Christy Moore is one of the founding members of Plenty and Moving Hearts. In 2007, he was named as Ireland’s greatest living musician in RTÉ’s People of the Year Awards. The former lead-vocalist and chief songwriter of Planxty and Moving Hearts, Moore helped to bring the musical traditions of Ireland up to modern standards and he has been a major inspiration to many modern Irish artists.
Traditional Irish music had little influence on Moore’s early music, trained in old-time pop tunes and religious music, Moore was inspired as a teenager by American Rock and Roll. Moore moved to Britain in the 1960s and began busking in the streets, whilst seamlessly extending his repertoire of traditional and folk songs. After returning to Ireland later in the decade, Moore released his debut album recorded with Dominic Behan in 1969, “Paddy On The Road”.
Whilst recording his album “Prosperous”, Moore assembled a band that evolved into Planxty. The group’s fusion of Celtic music and high-energy rock made Planxty one of Ireland’s most influential bands, and brought Moore together with fellow diverse and skilled musicians Donal Lunny, Liam O’Flynn and Andy Irvine. Although he left Planxty in 1974, Moore returned when the band’s original line-up reunited in 1979. He remained with Planxty until 1983, when it evolved into a new band, Moving Hearts; Moore served as front-man there until leaving to resume his solo career in 1985.
Prominent albums from Moore’s solo career for the following 20 years include “Ride On”, “Voyage”, “Smoke and Strong Whiskey”, “King Puck”, “Graffiti Tongue” and “Burning Times”. The excitement of Moore’s concerts have been documented on five live albums, “Live in Dublin”, and two “Live at the Point” concerts, as well as “Live at Vicar Street” and “Planxty Live”. His solo recordings between 1981 and 1991 were anthologised on the “Christy Moore Collection”, and “The Collection Part 2” followed in 1997. “They Never Came Home” is a song about the Stardust fire of 1981 where 48 people died. The song was recorded on the “Ordinary Man” album and was released as a single in 1985. The song achieved notoriety when Moore was hauled before the courts because the original song suggested that the fire exits being chained was the only reason for the disaster. Judge Barry Murphy ordered the “Ordinary Man” album to be withdrawn from the shops and costs were awarded against him.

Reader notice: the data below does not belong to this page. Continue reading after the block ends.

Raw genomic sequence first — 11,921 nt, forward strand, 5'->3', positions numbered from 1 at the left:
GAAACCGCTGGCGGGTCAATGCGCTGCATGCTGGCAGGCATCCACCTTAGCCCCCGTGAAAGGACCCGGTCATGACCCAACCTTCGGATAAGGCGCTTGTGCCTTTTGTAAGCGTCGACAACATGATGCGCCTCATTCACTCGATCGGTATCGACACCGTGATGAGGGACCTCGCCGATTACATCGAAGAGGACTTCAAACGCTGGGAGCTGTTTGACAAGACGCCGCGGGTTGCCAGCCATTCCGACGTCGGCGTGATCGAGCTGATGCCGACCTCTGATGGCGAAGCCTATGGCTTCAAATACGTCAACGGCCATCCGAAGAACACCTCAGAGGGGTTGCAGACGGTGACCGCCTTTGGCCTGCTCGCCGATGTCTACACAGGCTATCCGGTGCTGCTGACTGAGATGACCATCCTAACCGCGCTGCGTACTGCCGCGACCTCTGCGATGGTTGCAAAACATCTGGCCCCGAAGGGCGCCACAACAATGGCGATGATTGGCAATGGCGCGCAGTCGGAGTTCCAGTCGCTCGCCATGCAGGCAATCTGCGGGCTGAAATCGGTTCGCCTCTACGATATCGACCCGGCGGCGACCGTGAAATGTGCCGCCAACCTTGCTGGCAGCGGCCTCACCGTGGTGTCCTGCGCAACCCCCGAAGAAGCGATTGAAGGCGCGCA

Moore is best known for his political and social commentary which reflects a left-wing, Irish republican perspective, despite the fact that his mother was a Fine Gael county councillor and parliamentary candidate in Kildare. He supported the republican H-Block protestors with the albums “H-Block” in 1978, the launch of which was raided by the police, and “The Spirit of Freedom”. He has also recorded songs by the hunger striker Bobby Sands, including “Back Home in Derry” which is based on Gordon Lightfoot’s song “The Wreck of the Edmund Fitzgerald”. He ceased supporting the military activities of the IRA in 1987 as a result of the Enniskillen bombing.